“So. Not. Helpful.” I actually mouthed that, when she glanced away. In the aftermath of Kai’s passing, an acquaintance mentioned that a lot of couples divorce after losing a child. 85%, she quoted. “But,” she hastily added, “I’m so glad you and your husband are Believers.” Truth: Membership in His Church is not divorce insurance. If you need a case study, read the book of Job. In the New Testament, the Sermon on the Mount doesn’t mention, “Blessed are Christian marriages, for theirs is a smooth and blissful road with no arguments over who forgot the stupid bag in the stupid kitchen trash can.” In his second letter to the church at Corinth, Saint Paul writes:
“Five times I received from the Jews thirty-nine lashes. Three times I was beaten with rods, once I was stoned, three times I was shipwrecked, a night and a day I have spent in the deep.” And it goes on about danger after danger he endured.
I wonder if Paul worried people would look at his life and think, “Jesus? Nope. No thank you.” I’ve had the same concern. People will look at my family’s loss and think our faith did nothing to protect us. They’ll think my God doesn’t care. Worst case scenario, they may think like some of Job’s contemporaries, that we somehow failed as parents and God punished us. Who would ever want that God?
And now there’s the added pressure to have an exemplary, intact marriage after losing a child. If we’re Believers, then we must be in the 15% who make it, right? We’re immune, because Jesus?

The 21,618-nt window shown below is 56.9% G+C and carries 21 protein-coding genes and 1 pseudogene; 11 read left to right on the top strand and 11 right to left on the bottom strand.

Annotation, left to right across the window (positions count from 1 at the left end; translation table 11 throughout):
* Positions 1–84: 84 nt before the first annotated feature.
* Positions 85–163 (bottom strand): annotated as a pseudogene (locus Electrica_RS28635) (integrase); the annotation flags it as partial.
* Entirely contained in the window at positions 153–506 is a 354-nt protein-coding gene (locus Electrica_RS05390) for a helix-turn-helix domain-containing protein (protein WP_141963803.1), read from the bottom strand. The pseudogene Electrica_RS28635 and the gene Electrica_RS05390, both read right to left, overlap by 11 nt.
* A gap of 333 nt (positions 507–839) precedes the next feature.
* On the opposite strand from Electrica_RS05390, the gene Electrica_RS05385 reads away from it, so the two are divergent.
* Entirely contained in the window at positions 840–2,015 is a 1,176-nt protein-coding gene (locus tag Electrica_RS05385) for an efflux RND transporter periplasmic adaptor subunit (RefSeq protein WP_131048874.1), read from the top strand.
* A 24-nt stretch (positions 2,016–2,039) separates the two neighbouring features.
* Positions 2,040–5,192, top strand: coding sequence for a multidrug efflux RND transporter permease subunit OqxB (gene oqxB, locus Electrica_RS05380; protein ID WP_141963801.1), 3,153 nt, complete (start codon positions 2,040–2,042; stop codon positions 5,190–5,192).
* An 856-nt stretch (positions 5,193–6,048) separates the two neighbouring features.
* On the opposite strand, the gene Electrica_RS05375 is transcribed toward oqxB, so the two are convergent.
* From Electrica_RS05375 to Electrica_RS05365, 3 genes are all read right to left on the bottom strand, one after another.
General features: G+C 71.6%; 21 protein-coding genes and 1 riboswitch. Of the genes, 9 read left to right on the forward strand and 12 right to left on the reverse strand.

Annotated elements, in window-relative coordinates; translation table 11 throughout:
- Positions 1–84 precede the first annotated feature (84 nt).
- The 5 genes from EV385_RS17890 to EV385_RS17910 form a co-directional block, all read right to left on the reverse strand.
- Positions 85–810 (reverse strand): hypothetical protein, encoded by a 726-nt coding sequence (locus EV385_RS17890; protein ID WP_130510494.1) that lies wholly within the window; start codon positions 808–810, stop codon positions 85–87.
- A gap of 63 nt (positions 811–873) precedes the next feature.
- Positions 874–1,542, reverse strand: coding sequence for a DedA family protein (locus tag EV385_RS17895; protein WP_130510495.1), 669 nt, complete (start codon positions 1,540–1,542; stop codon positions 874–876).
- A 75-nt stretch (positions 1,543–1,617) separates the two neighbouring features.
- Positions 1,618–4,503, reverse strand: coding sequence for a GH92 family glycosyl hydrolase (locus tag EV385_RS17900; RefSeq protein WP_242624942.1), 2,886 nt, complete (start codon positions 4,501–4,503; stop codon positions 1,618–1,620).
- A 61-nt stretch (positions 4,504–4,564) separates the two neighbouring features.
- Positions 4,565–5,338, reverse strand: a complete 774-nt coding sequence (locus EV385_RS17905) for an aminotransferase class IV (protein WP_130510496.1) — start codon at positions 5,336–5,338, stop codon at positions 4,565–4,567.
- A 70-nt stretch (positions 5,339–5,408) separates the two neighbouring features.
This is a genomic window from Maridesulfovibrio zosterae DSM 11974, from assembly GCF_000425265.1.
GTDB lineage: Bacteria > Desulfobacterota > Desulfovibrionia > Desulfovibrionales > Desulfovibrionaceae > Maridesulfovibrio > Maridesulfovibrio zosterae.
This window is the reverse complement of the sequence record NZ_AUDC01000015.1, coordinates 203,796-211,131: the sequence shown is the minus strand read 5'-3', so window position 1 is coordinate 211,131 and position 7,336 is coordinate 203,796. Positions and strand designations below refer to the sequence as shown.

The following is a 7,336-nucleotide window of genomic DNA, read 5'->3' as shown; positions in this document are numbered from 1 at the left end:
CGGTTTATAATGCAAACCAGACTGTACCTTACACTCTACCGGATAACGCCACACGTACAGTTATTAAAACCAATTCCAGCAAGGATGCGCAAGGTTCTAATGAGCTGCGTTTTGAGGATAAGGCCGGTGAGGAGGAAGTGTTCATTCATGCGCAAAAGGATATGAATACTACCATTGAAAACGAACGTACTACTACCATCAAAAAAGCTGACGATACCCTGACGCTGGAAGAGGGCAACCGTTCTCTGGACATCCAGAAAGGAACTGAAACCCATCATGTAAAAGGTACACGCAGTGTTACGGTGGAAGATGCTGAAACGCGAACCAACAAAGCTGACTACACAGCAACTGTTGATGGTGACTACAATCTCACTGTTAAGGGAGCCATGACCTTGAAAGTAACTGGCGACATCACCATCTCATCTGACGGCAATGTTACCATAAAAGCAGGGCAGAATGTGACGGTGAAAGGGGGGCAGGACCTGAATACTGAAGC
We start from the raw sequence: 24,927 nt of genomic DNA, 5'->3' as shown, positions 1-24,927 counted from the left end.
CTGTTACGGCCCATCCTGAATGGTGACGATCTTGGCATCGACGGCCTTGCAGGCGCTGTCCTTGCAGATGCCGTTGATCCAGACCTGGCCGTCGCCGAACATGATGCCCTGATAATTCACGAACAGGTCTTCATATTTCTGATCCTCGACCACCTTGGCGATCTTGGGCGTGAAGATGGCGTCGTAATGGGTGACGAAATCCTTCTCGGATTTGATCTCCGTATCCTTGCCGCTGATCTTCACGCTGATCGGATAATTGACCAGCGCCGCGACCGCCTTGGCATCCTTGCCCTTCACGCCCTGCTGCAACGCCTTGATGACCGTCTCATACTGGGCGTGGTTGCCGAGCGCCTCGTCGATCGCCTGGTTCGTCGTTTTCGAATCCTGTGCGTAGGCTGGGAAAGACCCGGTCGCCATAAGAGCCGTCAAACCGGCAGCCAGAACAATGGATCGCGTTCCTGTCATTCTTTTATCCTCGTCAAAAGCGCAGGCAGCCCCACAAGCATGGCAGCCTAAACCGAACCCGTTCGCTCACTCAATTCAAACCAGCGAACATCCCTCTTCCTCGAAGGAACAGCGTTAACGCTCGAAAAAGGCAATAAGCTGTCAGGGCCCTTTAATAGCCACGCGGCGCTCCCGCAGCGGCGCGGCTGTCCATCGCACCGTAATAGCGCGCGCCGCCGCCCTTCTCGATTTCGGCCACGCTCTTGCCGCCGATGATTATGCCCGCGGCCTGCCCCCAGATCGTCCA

I met with a close friend from church not too long after Kai passed. He and his wife have five grown children, so I implicitly trust his wisdom. I was hoping he could somehow divine if my marriage was going to survive this. “Why do so many couples split up in the aftermath of losing a child?” I asked him. “How does that happen? Don’t couples depend on each other, lean in, during a time like this?”
He related that he and his wife hadn’t experienced a death. They had gone through a grieving of sorts, though, when one of their children had become heavily involved in drugs. They were sure their son was on a path that would end with his premature death. It was a grief, in some ways, of the child they knew and the future they thought he would have. Most importantly, he shared, they had to relinquish The Why. They had to stop asking, “Why, Lord? Why our family? Why did we fail as parents? Why did this happen when we faithfully follow You?”
Those prayers turned them towards themselves and away from their suffering son. He explained that with grief, “Each person turns inward. They think their partner can’t possibly understand. Even though they’re grieving the same loss, it’s usually in a different way, and they’re so focused on their own grief they can’t see what their spouse is experiencing.”
“What’s the solution, then?”